Rome must take control of the Legion crisis
When catastrophe strikes (or finally erupts within, however one prefers to see the Legion crisis) a major institution in the Church, a thousand voices go off at once. It can be difficult to distinguish among them. I leave it to my readers to decide whether my opinions are conducive to responsible governance in the Church, but I do ask that only my views be attributed to me, even if some of my views overlap in places with those of others with whom I would, in fact, disagree in many respects.
1. The second “official” Legion response, this one from Fr. Paolo Scarafoni, LC, in Rome, is out, and it is almost as worthless as yesterday’s from Jim Fair. More palaver about finding “certain aspects of [Maciel’s] life that are very hard to understand” and which “were not appropriate to the life of a priest.” Amorphous ‘rights of privacy’ are invoked as if their mere assertion should silence every questioner. “Facts”, though completely unspecified, are “admitted”. Such comments are useless. They sound like phrases lifted from a 1980s ecclesiastical PR handbook and they give more evidence, I think, that Legion leadership truly has no idea how to respond to this situation.
For the record: No one is asking for the name(s) of Maciel’s child/ren, or the name(s) of the woman or women involved; the immediate questions here are simple: did Maciel sire one or more children with one or more women while he was running the Legion; did Maciel take money donated to the Legion (afoul of 1983 CIC 1267 for starters) to pay off mistresses or to make child-support payments; who in the Legion knew of or suspected Maciel’s sexual liason(s); and who in the Legion abetted such payoffs as might have been made? If the answers to these questions in turn lead to discoveries of additional canonical or civil misconduct by Maciel and others, and they very well might, so be it. One must start somewhere.
2. Based on everything I’ve seen so far,* I do not think Legion leadership is able to conduct the kind of investigation that is necessary here, and at this point the credibility of any Legion-led inquiry would be near zero. In my opinion, the best thing for the Legion to do is to ask the pope for an independent investigation, “a visitation”, by two, at most three, prelates who really know how to get hard answers to embarrassing questions, who can see through financial obfuscations and moral rationalizing, and who are not afraid to confront ingrained, systemic denial behaviors. These prelates should make use of canonists, civil lawyers, and accounting experts, to be sure, but also, I think, they should seek out a few carefully selected Legionaries, say, some priests in the order long enough to know its operations, but far enough away from leadership to allow them to be objective in advising the investigators. Doubtless such men exist.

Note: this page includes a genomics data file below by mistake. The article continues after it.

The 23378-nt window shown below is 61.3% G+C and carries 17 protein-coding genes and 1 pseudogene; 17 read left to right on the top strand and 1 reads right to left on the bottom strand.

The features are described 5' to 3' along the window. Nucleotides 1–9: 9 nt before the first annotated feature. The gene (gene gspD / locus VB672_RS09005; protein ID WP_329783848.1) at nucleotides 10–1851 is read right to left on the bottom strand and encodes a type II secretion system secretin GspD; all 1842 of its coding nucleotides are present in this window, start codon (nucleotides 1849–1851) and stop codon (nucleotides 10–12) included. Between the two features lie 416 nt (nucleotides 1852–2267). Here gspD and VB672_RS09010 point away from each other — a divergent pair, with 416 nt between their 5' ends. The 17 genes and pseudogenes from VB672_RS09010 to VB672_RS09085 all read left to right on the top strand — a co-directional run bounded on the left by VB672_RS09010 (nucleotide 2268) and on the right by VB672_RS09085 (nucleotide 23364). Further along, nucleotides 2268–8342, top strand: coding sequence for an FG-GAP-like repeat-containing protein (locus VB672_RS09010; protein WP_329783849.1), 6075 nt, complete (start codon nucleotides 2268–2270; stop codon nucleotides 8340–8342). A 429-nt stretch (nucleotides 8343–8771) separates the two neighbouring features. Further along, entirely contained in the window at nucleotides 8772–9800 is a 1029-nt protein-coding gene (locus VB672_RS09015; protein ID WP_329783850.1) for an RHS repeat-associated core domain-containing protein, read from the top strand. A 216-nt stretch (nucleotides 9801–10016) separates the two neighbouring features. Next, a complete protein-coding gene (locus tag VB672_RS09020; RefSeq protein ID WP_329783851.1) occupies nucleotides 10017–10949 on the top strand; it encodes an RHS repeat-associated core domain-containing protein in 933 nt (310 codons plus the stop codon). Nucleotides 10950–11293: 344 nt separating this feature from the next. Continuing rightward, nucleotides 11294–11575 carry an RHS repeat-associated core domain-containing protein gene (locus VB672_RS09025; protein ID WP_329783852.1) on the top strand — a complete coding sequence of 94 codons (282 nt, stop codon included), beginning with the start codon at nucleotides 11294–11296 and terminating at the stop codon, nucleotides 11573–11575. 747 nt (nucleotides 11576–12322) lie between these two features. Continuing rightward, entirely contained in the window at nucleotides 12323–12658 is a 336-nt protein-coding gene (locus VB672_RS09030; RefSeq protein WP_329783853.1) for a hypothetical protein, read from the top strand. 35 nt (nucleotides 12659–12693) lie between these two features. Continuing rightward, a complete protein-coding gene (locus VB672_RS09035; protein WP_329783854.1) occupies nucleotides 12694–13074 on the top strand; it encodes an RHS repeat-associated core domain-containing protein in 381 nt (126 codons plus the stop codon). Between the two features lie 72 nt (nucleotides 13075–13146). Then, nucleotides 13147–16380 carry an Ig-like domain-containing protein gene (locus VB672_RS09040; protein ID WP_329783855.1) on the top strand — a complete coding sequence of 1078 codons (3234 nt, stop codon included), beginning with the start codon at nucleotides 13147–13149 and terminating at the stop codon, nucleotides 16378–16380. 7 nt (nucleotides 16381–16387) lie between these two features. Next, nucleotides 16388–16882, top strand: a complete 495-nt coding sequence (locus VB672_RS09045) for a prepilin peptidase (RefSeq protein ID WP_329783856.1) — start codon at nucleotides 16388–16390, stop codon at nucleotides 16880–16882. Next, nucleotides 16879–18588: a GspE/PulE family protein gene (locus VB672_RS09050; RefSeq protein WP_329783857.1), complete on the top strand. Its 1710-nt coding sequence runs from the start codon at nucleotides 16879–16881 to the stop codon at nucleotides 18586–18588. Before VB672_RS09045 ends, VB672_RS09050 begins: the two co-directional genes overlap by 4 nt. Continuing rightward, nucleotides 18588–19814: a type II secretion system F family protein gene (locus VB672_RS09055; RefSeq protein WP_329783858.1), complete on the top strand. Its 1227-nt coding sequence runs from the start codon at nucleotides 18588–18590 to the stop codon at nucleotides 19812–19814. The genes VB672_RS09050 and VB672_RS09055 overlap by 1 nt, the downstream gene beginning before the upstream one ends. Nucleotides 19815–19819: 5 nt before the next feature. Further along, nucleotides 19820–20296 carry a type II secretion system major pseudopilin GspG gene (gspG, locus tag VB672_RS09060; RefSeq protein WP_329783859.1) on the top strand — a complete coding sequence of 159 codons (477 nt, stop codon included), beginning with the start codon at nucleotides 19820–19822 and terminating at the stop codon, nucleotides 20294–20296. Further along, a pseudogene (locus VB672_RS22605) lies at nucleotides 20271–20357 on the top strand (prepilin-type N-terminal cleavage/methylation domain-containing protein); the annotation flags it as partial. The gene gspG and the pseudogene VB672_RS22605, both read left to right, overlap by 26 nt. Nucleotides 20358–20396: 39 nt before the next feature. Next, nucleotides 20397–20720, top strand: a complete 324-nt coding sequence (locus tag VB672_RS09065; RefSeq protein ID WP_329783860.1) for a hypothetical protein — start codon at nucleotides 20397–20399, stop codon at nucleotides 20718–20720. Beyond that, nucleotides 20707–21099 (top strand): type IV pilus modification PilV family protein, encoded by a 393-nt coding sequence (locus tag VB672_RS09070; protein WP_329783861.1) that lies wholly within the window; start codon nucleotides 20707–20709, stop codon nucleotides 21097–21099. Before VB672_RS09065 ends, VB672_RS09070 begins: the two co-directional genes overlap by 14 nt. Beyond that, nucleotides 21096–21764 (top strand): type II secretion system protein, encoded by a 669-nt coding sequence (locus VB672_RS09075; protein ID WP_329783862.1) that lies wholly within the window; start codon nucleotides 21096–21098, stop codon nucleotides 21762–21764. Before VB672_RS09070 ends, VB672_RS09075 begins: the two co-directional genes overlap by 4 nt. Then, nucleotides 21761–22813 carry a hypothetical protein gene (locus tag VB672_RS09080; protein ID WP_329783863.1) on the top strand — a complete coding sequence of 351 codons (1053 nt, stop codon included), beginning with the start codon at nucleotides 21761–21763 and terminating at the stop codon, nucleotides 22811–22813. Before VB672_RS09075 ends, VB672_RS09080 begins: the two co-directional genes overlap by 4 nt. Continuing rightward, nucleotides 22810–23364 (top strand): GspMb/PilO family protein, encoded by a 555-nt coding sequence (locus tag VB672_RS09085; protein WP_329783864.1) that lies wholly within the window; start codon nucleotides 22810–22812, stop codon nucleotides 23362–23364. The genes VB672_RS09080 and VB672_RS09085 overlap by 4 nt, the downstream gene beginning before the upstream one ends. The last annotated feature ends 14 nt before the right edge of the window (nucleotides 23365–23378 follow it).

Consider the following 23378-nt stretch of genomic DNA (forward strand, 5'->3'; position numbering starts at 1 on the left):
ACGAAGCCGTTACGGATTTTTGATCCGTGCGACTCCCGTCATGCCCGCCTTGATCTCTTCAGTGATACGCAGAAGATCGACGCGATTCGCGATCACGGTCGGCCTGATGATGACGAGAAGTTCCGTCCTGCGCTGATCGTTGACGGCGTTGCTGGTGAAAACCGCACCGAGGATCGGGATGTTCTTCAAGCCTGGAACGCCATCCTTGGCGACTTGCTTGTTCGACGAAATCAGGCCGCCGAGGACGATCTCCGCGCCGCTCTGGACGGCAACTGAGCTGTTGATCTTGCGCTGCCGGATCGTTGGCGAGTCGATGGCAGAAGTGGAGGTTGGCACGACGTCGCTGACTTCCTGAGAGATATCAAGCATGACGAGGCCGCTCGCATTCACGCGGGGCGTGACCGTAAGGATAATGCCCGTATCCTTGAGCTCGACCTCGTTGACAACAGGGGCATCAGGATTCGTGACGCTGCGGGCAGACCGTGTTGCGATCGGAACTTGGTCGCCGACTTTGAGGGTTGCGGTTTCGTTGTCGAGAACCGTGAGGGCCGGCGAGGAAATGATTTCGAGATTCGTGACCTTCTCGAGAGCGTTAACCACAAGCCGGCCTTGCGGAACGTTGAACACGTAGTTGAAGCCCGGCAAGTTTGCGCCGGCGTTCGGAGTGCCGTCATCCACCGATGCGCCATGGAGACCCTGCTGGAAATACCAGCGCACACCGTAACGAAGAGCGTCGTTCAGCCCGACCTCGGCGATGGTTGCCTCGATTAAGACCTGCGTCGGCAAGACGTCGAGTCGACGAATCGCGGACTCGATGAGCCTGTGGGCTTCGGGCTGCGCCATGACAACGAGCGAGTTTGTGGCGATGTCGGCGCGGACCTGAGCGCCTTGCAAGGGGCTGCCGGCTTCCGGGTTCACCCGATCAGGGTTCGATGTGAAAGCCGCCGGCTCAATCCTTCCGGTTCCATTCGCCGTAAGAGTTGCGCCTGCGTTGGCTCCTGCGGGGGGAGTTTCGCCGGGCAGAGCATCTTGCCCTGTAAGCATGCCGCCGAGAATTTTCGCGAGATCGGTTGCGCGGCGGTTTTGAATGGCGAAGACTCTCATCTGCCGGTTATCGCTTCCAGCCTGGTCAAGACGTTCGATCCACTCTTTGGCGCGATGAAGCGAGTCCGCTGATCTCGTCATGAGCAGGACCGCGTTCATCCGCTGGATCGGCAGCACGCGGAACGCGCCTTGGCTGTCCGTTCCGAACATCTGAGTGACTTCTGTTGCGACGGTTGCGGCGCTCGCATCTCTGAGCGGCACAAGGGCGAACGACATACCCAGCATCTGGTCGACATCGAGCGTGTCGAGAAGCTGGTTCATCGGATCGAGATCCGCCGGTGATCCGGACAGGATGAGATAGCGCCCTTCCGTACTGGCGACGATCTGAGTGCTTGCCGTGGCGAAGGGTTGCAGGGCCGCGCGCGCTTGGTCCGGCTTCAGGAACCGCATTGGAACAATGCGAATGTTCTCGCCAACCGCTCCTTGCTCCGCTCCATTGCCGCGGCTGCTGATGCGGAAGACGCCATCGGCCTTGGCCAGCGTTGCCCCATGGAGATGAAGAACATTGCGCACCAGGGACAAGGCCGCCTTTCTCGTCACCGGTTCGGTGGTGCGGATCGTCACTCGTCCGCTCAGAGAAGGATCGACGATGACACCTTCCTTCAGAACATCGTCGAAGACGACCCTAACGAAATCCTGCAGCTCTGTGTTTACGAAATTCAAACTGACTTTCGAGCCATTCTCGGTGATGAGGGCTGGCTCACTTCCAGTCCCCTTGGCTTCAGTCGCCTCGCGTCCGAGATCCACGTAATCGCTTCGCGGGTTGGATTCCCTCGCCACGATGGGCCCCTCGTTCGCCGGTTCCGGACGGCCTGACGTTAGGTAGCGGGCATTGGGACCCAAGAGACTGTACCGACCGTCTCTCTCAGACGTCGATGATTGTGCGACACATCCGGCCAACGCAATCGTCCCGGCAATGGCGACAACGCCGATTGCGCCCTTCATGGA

If the Legion does not ask for such an investigation, Rome should impose one without its consent. Quickly.
3. I don’t think that an investigation of the Legion should be carried out by the Congregation for Institutes of Consecrated Life, this for at least two reasons. First, the Congregation still needs to be able to interact with the Legion on routine business while an unprecedented investigation into the Legion is going on; conducting regular business with an institute while at the same time carrying on a comprehensive investigation of it is at best awkward, perhaps even damaging. Second, a truly independent investigation will eventually need to inquire into the Legion’s interactions with Congregation officials over the years, and those officials need the freedom to answer frankly.
One thing is sure: Rome’s handling of this crisis will itself be subject to evaluation in the public arena, so it had better be effective, and be seen to be effective.
More as circumstances warrant and permit.
* I can now add Fr. Alvaro’s letter to Regnum Christi to the examples of how adrift Legion leadership is. First, Legion statements, such as they are, are coming out haphazardly. Somebody has to be named the spokesman here. I suggest that spokesman be a priest. And LC websites (which, last I checked, still had no hint of the slightest problems), should be used as archives of Legion responses. Currently, people must visit a number of websites, secular and Catholic, news and opinion, to get anything like an official read on the Legion’s position.
Anyway, the great part of Alvaro’s letter could have been written by any pastor to any flock in this Valley of Tears, in other words, most of it is not remotely responsive to the Legion crisis. Worse, the very few comments about Maciel (whose name is avoided) are either laudatory (for crying out loud!!) or are no more critical than “he was a man”. In short, more idiot-children language. Additional platitudes follow, interwoven with pietisms which suggest that no leadership is going to be exercised by Legion shepherds, only quiet commiseration with the sheep.
I doubt any point would be served by parsing additional statements, if any, from the current Legion leadership; they must all be benched, now, and competent people put in charge of responding to this worsening disaster.